Next, we have the rest of the spinal column, consisting of 32 vertebra, a sacrum, skull and ribcage. All of these structures have soft padding called discs in between them and are interconnected by myofascia, muscles, ligaments and controlled by the nervous system. Sensors are distributed in large quantities around these areas, and are most sensitive to pain stimuli.

To engage these areas, you must have good voluntary control of the paraspinals muscles, intercostal muscles, abdominal wall (obliques, upper rectus abdominis) and muscles of the chest wall. In the same hooklying position, you would engage these muscles by pressing the entire spine into the surface you are lying on. The resistance provided by the hard surface on which you are lying on helps the muscles to produce and closed loop of resistance to embody the spinal structures and keep it stable.

A good example of full axial stability is the mountain pose. It can be practiced against a wall, the progress to free standing poses. To accomplish the pose, stand with your core pulled in, then stand as tall as possible with the arms to the side and pointing the crown of your head to the sky, like the summit of a mountain. The goal is to make yourself as tall as possible while contracting the core.

Scapular Stability

You shoulder blades are called the scapulae. The scapular area is another critical location. It’s between the shoulder blades and the spine. They work with the back, trunk muscles to create stability for the arms. They also work with the upper arms to create automated and coordinated movements of the upper extremities.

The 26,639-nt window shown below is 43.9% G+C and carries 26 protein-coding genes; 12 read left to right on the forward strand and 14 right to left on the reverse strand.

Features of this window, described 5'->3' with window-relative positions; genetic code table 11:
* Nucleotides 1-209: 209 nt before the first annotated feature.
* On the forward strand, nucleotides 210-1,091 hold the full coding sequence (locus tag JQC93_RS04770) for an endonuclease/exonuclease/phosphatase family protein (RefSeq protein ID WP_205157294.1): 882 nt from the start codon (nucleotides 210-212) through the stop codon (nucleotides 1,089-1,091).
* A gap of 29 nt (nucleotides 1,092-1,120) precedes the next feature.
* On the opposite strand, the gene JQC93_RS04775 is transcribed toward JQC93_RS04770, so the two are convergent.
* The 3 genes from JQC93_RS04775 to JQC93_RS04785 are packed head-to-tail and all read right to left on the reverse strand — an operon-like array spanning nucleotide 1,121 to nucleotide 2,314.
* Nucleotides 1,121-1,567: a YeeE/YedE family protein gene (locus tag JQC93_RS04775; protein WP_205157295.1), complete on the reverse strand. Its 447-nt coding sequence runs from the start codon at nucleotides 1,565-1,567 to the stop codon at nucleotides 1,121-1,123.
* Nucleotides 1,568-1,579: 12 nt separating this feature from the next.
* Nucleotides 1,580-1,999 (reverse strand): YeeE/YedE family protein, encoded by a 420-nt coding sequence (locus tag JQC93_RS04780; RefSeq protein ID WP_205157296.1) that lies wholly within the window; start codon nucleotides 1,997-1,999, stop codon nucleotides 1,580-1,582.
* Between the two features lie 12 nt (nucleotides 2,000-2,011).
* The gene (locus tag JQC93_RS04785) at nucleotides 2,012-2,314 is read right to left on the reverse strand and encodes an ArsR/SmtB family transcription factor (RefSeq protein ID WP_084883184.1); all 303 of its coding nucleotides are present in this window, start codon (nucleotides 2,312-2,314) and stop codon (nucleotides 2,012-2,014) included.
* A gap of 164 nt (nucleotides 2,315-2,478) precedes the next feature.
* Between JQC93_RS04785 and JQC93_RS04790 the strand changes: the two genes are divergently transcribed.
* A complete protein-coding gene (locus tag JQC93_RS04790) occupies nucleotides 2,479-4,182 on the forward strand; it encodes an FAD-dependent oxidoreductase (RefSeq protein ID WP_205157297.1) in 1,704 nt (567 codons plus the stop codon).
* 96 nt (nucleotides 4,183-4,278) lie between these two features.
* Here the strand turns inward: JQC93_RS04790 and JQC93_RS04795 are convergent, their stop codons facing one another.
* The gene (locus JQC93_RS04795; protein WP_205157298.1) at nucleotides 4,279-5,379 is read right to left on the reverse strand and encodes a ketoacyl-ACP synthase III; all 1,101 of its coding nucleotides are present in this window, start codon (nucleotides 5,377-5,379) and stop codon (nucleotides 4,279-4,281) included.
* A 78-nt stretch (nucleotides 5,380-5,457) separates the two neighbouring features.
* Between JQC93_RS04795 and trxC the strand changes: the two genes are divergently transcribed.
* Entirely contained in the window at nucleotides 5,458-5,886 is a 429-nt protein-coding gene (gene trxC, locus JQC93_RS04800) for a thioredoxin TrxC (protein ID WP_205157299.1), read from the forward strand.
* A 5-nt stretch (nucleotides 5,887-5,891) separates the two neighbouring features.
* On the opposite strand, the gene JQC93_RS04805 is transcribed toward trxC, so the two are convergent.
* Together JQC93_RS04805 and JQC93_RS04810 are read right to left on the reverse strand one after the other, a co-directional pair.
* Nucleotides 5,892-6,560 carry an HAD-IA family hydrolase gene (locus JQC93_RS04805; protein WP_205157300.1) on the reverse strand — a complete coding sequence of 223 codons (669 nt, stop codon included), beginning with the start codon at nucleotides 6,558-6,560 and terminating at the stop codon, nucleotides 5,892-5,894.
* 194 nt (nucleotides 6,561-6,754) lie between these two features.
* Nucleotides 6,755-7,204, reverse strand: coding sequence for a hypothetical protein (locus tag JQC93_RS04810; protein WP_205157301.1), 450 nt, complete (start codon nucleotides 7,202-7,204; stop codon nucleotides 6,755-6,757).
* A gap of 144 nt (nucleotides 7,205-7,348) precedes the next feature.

An easy way engage these muscles is to squeeze the shoulder blades together toward the spine while contracting all the core and axial stabilizer muscles that you have learned in the previous segment. Collectively, this results in good trunk, shoulder and neck posture. In addition, it is a great platform to create efficient and smooth motions of the arms.

Remember is to keep the ribs lower to prevent the back from being overextended and resulting in problems in the neck, shoulders, back and lumbar spine.

Hip and Pelvic Stability

Much like the scapular areas, the hip and pelvis are held together by muscles coordinating with the spine and lower extremities. These muscles include the Gluteals (Maximus, Medium, Minimus), Piriforms (Notoriously injured and problematic), Tensor Fascia Lata, hip flexors, Iliotibial Band (ITB), Hamstring and even the Quadriceps Femoris.

When they work together, the keep the pelvis properly balanced and aligned with the spine at the somewhat rigid Sacro-Iliac Joint (SIJ) and the pelvis with the Femur (long bone of the thigh) through the hip joint (articulation of the acetabulum of the pelvis and head of the femur). The best way to engage these muscles is by standing and getting into the mountain pose, while squeezing your cheeks (buttocks), tucking in the sit bone and moving your hips forward.

Conclusion

By adopting these techniques, you not only become more aware of the muscle that control your posture, but you also set the canvas for great movement. You will be more efficient in your activities, and have less injuries and more energy throughout the day. You will be able to do more and for a longer time. It takes time, repetition and discipline to really master these skills, so get started now!